40 and fat – what now?

One of the things about getting fat is that it happens gradually, almost unnoticeably. As we get older we’re constantly warned about the consequences of our poor lifestyle choices, and yet we pay scant regard. It’s always easier to say “I’ll get in shape for summer”, or “I’ll give up [bad habit] when I get married/ have kids/ turn 30”. So you waste your healthiest years eating junk, binge drinking, smoking, staying up late and lazing around on your keester.

It’s usually around the age of 30 that your metabolism starts to slow and you noticeably get flabbier and heavier. Your body isn’t able to handle what you put in it in the same way and it’s definitely past time you started eating healthier and taking care of your body. However, your habits are now ingrained and very difficult to change. Your social life probably revolves around the consumption of wine or beer and making poor decisions. You ask yourself “what’s the difference between 30 and 31 anyway? I’ll change my ways after one more year of fun.” 31 becomes 35, and once you hit 36, you may as well round it up to the big four-o.

By this time, you’ve possibly done irreversible damage to your essential organs and are looking decidedly worn out. You remind yourself of what you swore you’d never become when you were 18. A fat, middle-aged nobody who hasn’t grown up and looks ridiculous for it. If you’re lazy, you will give up on your promises of change and resign yourself to being a fat, unhealthy person from now on. You’ll say things like “I need real food, not rabbit food”, “Never trust anyone who doesn’t drink” and you’ll harbor a resentment against young people who remind you of when you were attractive. Most of all you’ll rail against anyone who makes the changes that you’re too lazy to do. You’ll convince yourself, as you wallow in your alcohol-fueled pity, that no matter what, you’re still better than them and it’s not your fault you were raised in the wrong way, have such a stressful job, have an uncaring/ no partner, etc. ad nauseam.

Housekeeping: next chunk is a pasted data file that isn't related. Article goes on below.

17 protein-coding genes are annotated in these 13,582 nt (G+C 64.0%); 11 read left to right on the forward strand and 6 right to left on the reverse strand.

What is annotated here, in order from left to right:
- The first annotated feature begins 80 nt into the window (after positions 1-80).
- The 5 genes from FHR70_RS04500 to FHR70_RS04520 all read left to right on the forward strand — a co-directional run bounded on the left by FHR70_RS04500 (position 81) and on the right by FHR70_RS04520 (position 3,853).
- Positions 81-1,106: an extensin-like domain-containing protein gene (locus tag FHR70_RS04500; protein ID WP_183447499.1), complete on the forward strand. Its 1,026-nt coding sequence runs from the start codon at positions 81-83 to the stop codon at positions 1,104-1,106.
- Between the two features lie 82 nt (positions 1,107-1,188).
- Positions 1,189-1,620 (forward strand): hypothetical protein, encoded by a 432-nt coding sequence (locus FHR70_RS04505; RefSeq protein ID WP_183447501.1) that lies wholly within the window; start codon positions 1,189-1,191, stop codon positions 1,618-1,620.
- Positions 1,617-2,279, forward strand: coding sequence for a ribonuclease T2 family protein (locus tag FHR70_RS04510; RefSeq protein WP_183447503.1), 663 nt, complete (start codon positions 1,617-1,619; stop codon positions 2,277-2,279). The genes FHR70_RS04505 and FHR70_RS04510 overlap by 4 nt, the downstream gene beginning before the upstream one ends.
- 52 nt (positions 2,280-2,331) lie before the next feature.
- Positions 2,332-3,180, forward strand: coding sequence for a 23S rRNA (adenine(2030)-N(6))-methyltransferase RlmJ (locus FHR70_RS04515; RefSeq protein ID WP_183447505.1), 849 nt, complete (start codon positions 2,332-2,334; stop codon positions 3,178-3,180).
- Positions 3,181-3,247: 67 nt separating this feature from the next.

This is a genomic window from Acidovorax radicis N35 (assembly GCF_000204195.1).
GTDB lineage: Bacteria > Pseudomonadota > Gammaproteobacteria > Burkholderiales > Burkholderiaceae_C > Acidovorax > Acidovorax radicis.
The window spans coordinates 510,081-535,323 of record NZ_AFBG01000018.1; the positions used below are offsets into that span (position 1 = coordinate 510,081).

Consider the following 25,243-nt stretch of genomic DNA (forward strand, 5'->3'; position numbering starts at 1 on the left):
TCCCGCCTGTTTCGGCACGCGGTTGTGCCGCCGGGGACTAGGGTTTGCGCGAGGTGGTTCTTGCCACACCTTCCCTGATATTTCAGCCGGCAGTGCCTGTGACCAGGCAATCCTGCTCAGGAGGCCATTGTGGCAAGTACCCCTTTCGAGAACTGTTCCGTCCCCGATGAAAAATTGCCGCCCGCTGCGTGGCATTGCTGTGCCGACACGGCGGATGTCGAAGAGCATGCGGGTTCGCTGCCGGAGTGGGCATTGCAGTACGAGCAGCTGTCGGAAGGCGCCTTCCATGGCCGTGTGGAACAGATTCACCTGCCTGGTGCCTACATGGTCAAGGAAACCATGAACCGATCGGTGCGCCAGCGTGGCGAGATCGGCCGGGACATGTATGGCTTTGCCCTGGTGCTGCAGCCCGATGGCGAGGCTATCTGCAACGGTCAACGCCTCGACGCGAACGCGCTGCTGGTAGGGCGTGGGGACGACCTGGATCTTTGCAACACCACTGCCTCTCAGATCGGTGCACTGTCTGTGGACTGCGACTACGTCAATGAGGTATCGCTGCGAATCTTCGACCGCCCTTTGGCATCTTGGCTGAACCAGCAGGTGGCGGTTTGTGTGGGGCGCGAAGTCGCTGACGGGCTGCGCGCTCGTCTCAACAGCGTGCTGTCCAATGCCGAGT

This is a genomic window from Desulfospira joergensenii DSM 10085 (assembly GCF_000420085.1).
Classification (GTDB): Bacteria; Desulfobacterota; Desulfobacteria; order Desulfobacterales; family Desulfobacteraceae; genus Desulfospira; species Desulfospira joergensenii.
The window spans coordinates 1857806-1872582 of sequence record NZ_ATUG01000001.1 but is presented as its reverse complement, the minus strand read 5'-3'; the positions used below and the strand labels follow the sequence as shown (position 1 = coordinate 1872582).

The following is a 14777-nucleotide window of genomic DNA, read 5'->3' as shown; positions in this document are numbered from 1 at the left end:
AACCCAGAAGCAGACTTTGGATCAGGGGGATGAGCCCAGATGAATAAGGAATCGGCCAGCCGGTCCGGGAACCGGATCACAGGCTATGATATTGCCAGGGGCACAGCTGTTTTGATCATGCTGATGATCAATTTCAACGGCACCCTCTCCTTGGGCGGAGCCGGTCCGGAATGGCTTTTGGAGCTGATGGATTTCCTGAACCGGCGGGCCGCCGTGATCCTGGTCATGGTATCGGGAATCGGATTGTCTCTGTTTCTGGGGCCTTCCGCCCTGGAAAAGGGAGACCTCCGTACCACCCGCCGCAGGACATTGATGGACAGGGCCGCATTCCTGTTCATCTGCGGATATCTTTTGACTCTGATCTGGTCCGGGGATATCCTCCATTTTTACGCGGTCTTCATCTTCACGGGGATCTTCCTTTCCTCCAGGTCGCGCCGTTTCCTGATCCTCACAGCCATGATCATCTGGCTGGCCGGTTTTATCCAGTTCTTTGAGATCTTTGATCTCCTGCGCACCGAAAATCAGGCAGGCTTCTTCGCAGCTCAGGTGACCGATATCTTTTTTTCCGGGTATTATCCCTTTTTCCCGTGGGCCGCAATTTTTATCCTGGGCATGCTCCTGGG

What you should do, if you want to have an enjoyable second half of your life, and not spend most of it in doctor’s waiting rooms, in bed or propping up a bar, is to value yourself above everything that holds you back from changing. If you are afraid of losing friends by stopping going to the bar, those guys are not friends. If you think people will laugh at you in the gym or when you’re out jogging, who cares if they do? Do you need to care about their opinion? You’re above that.

If you can’t face giving up smoking or drinking, you might need outside help. Sometimes people are able to overcome these addictions through sheer willpower. This is a risky strategy and prone to failure as the stress of daily activities is magnified and then compounded by cravings for the drug your body is missing. A great time to quit is when you have a couple weeks off work. This kind of self-discipline will be essential when it comes to getting fit and eating well, too. It will all get easier to the point of coming naturally, but at first you need to fight for it. Think of it as a penance you need to serve in order to save your life.

If you can’t face the idea of giving up alcohol, you drink every day, especially to sooth your nerves, or you suspect you might be an alcoholic, then don’t give up drinking without consulting your doctor. Many people don’t find out that they are alcoholics until they actually quit drinking. Severe alcohol withdrawal symptoms can come on quickly and unexpectedly and can result in death. You may need to be weaned off alcohol gradually to stop drinking safely.

Spend time creating and cooking your own nutritious meals. Make it a highlight of your evenings. If you’re feeling fed up and don’t want to go outside or to the gym to exercise, get yourself some home gym equipment, which can be even healthier than outdoor activities.

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